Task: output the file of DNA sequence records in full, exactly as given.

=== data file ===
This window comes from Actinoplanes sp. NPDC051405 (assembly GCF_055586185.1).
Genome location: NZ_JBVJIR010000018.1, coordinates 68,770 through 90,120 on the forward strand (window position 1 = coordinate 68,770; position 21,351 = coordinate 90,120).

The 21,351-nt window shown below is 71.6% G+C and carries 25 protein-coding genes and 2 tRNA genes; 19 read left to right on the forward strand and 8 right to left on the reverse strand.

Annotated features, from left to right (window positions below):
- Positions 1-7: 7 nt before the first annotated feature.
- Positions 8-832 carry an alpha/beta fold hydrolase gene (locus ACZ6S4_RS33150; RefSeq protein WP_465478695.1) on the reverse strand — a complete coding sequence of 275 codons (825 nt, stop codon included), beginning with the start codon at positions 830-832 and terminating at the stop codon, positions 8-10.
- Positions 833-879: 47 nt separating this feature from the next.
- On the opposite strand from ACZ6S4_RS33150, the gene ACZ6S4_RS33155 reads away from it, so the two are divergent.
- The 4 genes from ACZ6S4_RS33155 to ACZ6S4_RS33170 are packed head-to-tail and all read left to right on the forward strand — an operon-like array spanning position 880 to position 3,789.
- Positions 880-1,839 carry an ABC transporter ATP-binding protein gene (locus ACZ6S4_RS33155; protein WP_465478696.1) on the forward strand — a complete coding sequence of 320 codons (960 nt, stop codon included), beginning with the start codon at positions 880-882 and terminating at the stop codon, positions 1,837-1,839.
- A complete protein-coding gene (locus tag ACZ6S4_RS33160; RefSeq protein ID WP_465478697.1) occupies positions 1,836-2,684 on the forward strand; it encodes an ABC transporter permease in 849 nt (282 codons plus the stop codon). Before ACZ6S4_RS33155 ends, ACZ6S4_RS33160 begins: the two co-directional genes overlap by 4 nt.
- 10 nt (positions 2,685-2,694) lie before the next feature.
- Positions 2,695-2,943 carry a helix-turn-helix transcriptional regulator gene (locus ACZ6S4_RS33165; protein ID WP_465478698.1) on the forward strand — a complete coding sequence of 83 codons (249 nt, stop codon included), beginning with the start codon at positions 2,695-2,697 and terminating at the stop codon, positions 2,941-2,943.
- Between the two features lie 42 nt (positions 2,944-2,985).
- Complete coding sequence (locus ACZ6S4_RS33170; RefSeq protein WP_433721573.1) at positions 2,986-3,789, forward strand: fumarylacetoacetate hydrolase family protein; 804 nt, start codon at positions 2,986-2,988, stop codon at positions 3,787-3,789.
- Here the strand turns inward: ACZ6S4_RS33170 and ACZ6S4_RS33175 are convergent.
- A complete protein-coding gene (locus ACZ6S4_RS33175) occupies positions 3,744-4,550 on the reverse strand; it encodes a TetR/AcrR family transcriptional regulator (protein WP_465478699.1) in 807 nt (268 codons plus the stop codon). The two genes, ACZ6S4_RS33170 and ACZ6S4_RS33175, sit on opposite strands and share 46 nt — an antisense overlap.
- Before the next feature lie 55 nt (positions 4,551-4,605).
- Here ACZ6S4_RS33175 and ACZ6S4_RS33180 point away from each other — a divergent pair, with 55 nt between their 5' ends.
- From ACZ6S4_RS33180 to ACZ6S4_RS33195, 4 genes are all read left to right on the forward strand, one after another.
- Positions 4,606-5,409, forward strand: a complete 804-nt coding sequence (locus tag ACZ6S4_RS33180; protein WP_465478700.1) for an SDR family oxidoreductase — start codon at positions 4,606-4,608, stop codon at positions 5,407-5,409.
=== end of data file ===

This window comes from Actinoplanes sp. NPDC051405 (assembly GCF_055586185.1).
Genome location: NZ_JBVJIR010000018.1, coordinates 68,770 through 90,120 on the forward strand (window position 1 = coordinate 68,770; position 21,351 = coordinate 90,120).

The 21,351-nt window shown below is 71.6% G+C and carries 25 protein-coding genes and 2 tRNA genes; 19 read left to right on the forward strand and 8 right to left on the reverse strand.

Annotated features, from left to right (window positions below):
- Positions 1-7: 7 nt before the first annotated feature.
- Positions 8-832 carry an alpha/beta fold hydrolase gene (locus ACZ6S4_RS33150; RefSeq protein WP_465478695.1) on the reverse strand — a complete coding sequence of 275 codons (825 nt, stop codon included), beginning with the start codon at positions 830-832 and terminating at the stop codon, positions 8-10.
- Positions 833-879: 47 nt separating this feature from the next.
- On the opposite strand from ACZ6S4_RS33150, the gene ACZ6S4_RS33155 reads away from it, so the two are divergent.
- The 4 genes from ACZ6S4_RS33155 to ACZ6S4_RS33170 are packed head-to-tail and all read left to right on the forward strand — an operon-like array spanning position 880 to position 3,789.
- Positions 880-1,839 carry an ABC transporter ATP-binding protein gene (locus ACZ6S4_RS33155; protein WP_465478696.1) on the forward strand — a complete coding sequence of 320 codons (960 nt, stop codon included), beginning with the start codon at positions 880-882 and terminating at the stop codon, positions 1,837-1,839.
- A complete protein-coding gene (locus tag ACZ6S4_RS33160; RefSeq protein ID WP_465478697.1) occupies positions 1,836-2,684 on the forward strand; it encodes an ABC transporter permease in 849 nt (282 codons plus the stop codon). Before ACZ6S4_RS33155 ends, ACZ6S4_RS33160 begins: the two co-directional genes overlap by 4 nt.
- 10 nt (positions 2,685-2,694) lie before the next feature.
- Positions 2,695-2,943 carry a helix-turn-helix transcriptional regulator gene (locus ACZ6S4_RS33165; protein ID WP_465478698.1) on the forward strand — a complete coding sequence of 83 codons (249 nt, stop codon included), beginning with the start codon at positions 2,695-2,697 and terminating at the stop codon, positions 2,941-2,943.
- Between the two features lie 42 nt (positions 2,944-2,985).
- Complete coding sequence (locus ACZ6S4_RS33170; RefSeq protein WP_433721573.1) at positions 2,986-3,789, forward strand: fumarylacetoacetate hydrolase family protein; 804 nt, start codon at positions 2,986-2,988, stop codon at positions 3,787-3,789.
- Here the strand turns inward: ACZ6S4_RS33170 and ACZ6S4_RS33175 are convergent.
- A complete protein-coding gene (locus ACZ6S4_RS33175) occupies positions 3,744-4,550 on the reverse strand; it encodes a TetR/AcrR family transcriptional regulator (protein WP_465478699.1) in 807 nt (268 codons plus the stop codon). The two genes, ACZ6S4_RS33170 and ACZ6S4_RS33175, sit on opposite strands and share 46 nt — an antisense overlap.
- Before the next feature lie 55 nt (positions 4,551-4,605).
- Here ACZ6S4_RS33175 and ACZ6S4_RS33180 point away from each other — a divergent pair, with 55 nt between their 5' ends.
- From ACZ6S4_RS33180 to ACZ6S4_RS33195, 4 genes are all read left to right on the forward strand, one after another.
- Positions 4,606-5,409, forward strand: a complete 804-nt coding sequence (locus tag ACZ6S4_RS33180; protein WP_465478700.1) for an SDR family oxidoreductase — start codon at positions 4,606-4,608, stop codon at positions 5,407-5,409.